samedi 23 août 2014

Jamaica, Haiti into semis

By Ian Prescott ian.prescott@trinidadexpress.com
Story Updated: Aug 22, 2014 at 8:21 PM ECT
Haiti booked a spot at the 2014 Concacaf Women’s Championship from October 16-25 in the US, joining Jamaica as the two Group B qualifiers from the 2014 Women’s Caribbean Cup, currently taking place in Trinidad and Tobago.
Haiti won 4-0 over Puerto Rico on Thursday night at Ato Boldon Stadium (ABS), Couva, following up a convincing 5-1 victory over Bermuda two nights earlier at the same venue. Likewise, Jamaica won twice, beating Puerto Rico (4-1) and Bermuda (9-1).
Both Haiti and Jamaica have six points and will fight for the group’s top honours this evening from 6.15 p.m., at the ABS. The winner will move on to Tuesday’s Caribbean Cup final against the winners of Group A, which contains host Trinidad and Tobago. The losers will play for third spot in the tournament. Before tonight’s main clash, winless Bermuda and Puerto Rico will meet at 4 p.m.
Puerto Rico began intent on keeping World Cup hopes alive on Thursday night, and played much better than the final score might suggest. Haiti found trouble getting the two forwards to score in their opening win over Bermuda.
So, Haiti’s Polish head-coach Shek Borkowski made an adjustment. He dropped wasteful striker Marie Jean Pierre to the bench and pushed goal-scoring midfielder Lindsay Zullo up front. Still, two defenders were responsible for Hait’s first two goals.
Haiti had an early chance when the penetrative left-midfielder Manoucheka Pierre-Louis hit a “grounder” an inch wide. But it took one of several forceful overlapping runs by the speedy right-back to make the breakthrough in the ninth minute. Yvrose Geril came forward with a deep, penetrative run and just when she looked about to find a pass, shot the ball into the roof of the net at the near post.
Desperate, the Puerto Ricans were tougher for long periods of the first half and looked the better team. Their best player, midfielder Laura Suarez forced a good save from the Haitian keeper Geralda Saintilus-- one of several good Puerto Rico forward attacks. But, when Haitian captain and central defender Kencia Marseille poked a free-kick in from close up on the stroke of halftime, a 2-0 lead seemed to much to overcome.
The Haitians were more athletic, ran all match, and were willing to put in a tackle in every part of the field. California-born striker Samantha Brand then extended their lead with a shot into the roof in the 75th, following another forward run by the right-back. And striker Jean Pierre came off the bench and finished powerfully for a fourth goal in the 80th minute.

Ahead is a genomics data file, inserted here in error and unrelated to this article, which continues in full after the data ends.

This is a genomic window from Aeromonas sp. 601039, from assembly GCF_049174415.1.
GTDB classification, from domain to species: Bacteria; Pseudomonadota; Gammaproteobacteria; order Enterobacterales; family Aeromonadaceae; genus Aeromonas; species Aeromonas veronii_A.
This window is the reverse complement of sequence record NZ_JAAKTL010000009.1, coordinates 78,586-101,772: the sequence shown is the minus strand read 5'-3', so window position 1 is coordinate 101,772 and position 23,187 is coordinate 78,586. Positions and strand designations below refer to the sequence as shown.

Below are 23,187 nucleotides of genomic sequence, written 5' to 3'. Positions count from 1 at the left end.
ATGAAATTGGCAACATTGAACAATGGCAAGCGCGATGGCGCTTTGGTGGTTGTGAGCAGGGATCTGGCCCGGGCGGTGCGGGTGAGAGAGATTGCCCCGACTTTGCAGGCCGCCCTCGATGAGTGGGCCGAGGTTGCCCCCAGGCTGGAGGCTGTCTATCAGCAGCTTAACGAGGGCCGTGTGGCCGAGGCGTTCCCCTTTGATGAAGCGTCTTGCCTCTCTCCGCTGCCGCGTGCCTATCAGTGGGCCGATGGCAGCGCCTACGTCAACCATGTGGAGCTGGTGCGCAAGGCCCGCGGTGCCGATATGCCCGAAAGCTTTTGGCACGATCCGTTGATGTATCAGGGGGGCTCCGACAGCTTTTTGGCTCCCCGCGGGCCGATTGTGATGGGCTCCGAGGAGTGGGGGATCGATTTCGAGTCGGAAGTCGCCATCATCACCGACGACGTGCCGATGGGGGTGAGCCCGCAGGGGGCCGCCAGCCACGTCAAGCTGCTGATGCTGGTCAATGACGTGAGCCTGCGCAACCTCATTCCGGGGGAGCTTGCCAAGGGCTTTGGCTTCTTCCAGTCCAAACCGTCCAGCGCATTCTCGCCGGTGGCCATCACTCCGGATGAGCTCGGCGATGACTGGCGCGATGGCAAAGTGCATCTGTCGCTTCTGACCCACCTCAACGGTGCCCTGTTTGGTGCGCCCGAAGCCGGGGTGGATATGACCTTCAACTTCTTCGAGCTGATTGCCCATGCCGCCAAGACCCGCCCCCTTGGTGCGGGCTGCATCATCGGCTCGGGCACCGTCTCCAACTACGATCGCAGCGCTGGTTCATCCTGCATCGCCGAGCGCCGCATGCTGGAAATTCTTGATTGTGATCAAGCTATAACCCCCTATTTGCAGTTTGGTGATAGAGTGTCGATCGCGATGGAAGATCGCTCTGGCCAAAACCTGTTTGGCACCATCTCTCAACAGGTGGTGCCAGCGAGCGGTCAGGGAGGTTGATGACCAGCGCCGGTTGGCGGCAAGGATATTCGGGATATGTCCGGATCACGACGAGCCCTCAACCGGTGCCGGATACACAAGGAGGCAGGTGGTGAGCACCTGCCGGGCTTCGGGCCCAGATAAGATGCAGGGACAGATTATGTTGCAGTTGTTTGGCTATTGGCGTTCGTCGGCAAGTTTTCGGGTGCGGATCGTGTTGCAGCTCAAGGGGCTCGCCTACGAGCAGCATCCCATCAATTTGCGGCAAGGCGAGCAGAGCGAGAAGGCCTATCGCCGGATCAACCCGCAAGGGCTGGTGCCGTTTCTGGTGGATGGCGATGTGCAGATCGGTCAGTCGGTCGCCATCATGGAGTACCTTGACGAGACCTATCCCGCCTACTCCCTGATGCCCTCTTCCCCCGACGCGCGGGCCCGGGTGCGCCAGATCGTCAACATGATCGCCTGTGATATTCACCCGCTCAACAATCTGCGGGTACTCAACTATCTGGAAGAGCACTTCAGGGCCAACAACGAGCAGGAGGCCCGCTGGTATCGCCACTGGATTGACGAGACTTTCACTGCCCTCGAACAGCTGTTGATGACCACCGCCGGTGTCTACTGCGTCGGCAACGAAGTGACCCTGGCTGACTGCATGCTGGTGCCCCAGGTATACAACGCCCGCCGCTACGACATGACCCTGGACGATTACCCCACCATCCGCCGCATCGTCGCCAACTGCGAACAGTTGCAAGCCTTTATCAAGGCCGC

(August 21)
Jamaica:, 9 (Shakira Duncan Goal 32rd, 45th, 47th & 76th) Donnakay Henry 5th & 90+2, Alicia Wilson 28th, Denecia Reid 78th, own goal) Bermuda 1 (Shantae Todd 70th)
Haiti 4 (Yvrose Gervil Goal 9th, Kencia Marseille 45th+, Samantha Brand 75th, Marie Jean Pierre 80th) vs Puerto Rico 0
(August 19):
Jamaica : 4 (Donnakay Henry 3rd pen., Shakira Duncan 34th & 51st, Nicole Campbell-Green 47th)
Puerto Rico: 1 (Laura Suarez 25)
Haiti: 5 (Marie Jean-Pierre 8th, Lindsay Zullo Goal 38th, Manoucheka Pierre-Louis 40th, Wisline Dolce Goal 86th, Jenerve Charles Goal 89th)
Bermuda: 1 (Shantae Todd 88th)

Visit to Haitian orphanage provides enduring inspiration

HOMASSIN, Haiti — About an hour’s drive from the Toussaint Louverture International Airport in Port-au-Prince is an oasis for children that is saving and changing lives. It is God’s Littlest Angels (GLA) orphanage.
Its origins actually go back to 1994, when U.S. missionaries John and Dixie Bickel, while in Haiti, were led to care for one very small, premature baby. That tiny baby girl was expected to die due to a lack of medical facilities in the area. But the Bickels rigged up a makeshift incubator and cared for the child, who was returned to good health and eventually went home.
The attention that the local community gave this event was so great that other mothers (and fathers) began bringing their sick and premature babies to the Bickels, asking for help. That was just the beginning.
Three years later, the Bickels ventured into international adoption and have been placing Haitian infants and toddlers with forever families in places such as the Twin Cities in Minnesota and Paris.
GLA is a Christian organization that partners with churches as well as faithful individuals for financial support and hands-on ministry.
I spent a week at GLA in late July during my own personal mission trip to Haiti. Many who take mission trips help build schools, or dig wells; I, on the other hand, have not been gifted with construction skills. Giving me a hammer or power tool could lead to someone getting hurt. Usually, that someone is me.
God has, however, blessed me with a sense of vision and the ability to take pictures that are, for the most part, in focus. So I offered the donation of my photography skills to help the orphanage in its fundraising and promotions. GLA accepted.
While I was at the orphanage, Judy Jacobson, her teenage daughter, Kenna, and Jacobson’s sister, Cheryl VanBeek, who had traveled from Alberta, Canada, were volunteering. The trio spent time with babies and toddlers, giving them one-on-one attention.